SANAA, Yemen (AP) -- Yemen's internationally-recognized government agreed on Sunday to extend peace talks with Shiite rebels for another week, reversing an earlier decision to quit the negotiations hosted by Kuwait, according to Yemeni state television.
It said President Abed Rabbo Mansour Hadi, following consultations with top aides, has agreed to proposals by U.N. envoy Ismail Ould Cheikh Ahmed for the rebels to pull out of cities, including the capital Sanaa, and hand over weapons they looted from army depots within 45 days.
News of the decision to continue the talks was soon followed by a fresh wave of violence that underlines the country's precarious security conditions.
In the southern port city of Aden, a pro-government militia leader was killed and three of his guards were wounded when a bomb planted in their car was remotely detonated, security officials said. They identified the militia commander as Saleh al-Geneidi, leader of a pro-government militia in Lawdar, in the southern Abyan province.
Also in Aden, said the officials, a car bomb apparently intending to hit a military convoy belonging to the United Arab Emirates' forces in the city went off but missed its target. The officials said they suspected that militants of al-Qaida's branch in Yemen were behind the two attacks in Aden.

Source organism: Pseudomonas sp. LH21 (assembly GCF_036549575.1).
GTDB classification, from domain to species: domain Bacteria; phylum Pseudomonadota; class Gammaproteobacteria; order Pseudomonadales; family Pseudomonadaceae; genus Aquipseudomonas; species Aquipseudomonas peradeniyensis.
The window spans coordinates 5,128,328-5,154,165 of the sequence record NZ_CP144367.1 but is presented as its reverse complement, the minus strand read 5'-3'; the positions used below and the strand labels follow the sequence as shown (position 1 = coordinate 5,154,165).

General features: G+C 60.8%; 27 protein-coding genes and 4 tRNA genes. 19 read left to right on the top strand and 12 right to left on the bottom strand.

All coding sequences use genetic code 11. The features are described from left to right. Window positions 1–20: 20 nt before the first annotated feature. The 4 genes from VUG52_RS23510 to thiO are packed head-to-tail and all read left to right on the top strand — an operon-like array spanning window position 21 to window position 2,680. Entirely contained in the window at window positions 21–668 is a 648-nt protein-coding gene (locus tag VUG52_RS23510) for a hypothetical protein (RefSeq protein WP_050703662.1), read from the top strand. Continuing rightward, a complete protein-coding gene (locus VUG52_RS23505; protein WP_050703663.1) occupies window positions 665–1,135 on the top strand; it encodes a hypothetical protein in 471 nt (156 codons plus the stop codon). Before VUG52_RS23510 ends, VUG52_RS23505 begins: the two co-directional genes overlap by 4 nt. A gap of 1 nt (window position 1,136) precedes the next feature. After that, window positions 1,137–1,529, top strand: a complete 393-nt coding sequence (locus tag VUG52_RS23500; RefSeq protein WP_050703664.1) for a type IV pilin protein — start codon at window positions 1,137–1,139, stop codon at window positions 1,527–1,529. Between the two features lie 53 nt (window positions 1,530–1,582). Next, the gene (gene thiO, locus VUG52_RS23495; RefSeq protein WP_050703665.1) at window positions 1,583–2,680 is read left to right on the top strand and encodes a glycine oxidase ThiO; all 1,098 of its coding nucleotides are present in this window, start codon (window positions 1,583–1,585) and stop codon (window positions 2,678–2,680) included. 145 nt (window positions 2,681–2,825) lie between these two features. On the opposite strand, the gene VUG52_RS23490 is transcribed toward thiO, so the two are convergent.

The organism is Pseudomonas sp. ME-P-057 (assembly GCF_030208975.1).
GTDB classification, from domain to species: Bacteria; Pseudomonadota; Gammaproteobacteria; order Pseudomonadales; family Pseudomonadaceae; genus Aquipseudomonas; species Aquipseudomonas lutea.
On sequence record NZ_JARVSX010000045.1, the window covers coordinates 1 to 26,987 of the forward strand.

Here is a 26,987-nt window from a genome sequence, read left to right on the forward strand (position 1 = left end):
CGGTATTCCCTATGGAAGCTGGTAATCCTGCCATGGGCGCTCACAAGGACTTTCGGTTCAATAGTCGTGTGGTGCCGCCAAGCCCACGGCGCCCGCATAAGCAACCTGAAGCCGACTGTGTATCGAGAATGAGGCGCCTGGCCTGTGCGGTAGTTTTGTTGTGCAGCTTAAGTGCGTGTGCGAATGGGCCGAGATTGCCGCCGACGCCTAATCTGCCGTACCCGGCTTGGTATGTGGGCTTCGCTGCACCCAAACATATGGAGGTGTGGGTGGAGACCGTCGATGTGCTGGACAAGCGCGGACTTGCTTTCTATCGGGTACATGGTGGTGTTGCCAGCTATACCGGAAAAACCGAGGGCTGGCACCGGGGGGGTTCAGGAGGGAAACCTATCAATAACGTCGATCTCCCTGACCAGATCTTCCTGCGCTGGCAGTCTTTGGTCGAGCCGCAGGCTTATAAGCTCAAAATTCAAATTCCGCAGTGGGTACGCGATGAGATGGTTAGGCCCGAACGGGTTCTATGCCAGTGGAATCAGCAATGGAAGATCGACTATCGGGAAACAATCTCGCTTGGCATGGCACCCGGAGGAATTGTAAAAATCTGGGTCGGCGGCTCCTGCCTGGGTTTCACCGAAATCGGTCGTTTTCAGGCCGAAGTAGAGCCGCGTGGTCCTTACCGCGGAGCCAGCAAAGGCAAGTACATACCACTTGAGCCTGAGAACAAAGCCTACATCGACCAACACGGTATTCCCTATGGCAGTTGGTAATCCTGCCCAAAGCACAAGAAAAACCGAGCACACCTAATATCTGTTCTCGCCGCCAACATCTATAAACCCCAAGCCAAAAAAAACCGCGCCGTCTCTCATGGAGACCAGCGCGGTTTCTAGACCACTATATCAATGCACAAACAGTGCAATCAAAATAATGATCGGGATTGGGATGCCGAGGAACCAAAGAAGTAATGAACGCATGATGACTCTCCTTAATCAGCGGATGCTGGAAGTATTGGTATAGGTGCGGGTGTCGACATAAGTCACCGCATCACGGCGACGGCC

The officials spoke on condition of anonymity because they were not authorized to brief the media.
The proposals by the U.N. envoy to Yemen also provide for the annulment of political bodies emanating from last week's formalization of an alliance between the Iranian-backed rebels and the General People's Congress, the political party led by former President Ali Abdullah Saleh. The U.N. envoy has said the alliance violated international resolutions and urged both sides to "refrain from unilateral actions that undermine political transition."
Saleh and the rebels, known as Houthis, have been allies since 2014. The two sides were adversaries when Saleh ruled Yemen and fought each other for six years until 2010.
The longtime autocrat was forced out in a 2011 popular uprising. Under terms of the deal brokered to remove him from power, Saleh received immunity from any prosecution. But he remained in Yemen and army and security troops loyal to him helped the Houthis drive the internationally recognized government from the capital.
Hadi's government is backed by a U.S.-assisted, Saudi-led military coalition that has been fighting the Shiite rebels and their allies since March 2015.
The Kuwait talks have failed to make any significant headway amid fundamental disputes over the agenda. President Hadi demands the implementation of a U.N. security council resolution stipulating the withdrawal of militias from all cities. The Houthis have countered with demands for a share of power in any new government.
An estimated 9,000 people have died in the Yemen conflict since March 2015. A U.N. cease-fire declared in April has been frequently breached by both sides.
In a separate development, the security officials said flash floods caused by unusually heavy rain killed at least eight people on Sunday in the suburbs of Sanaa and several other areas north and south of the capital.
The floods also caused some damage, sweeping away cars and crops and inundating roads.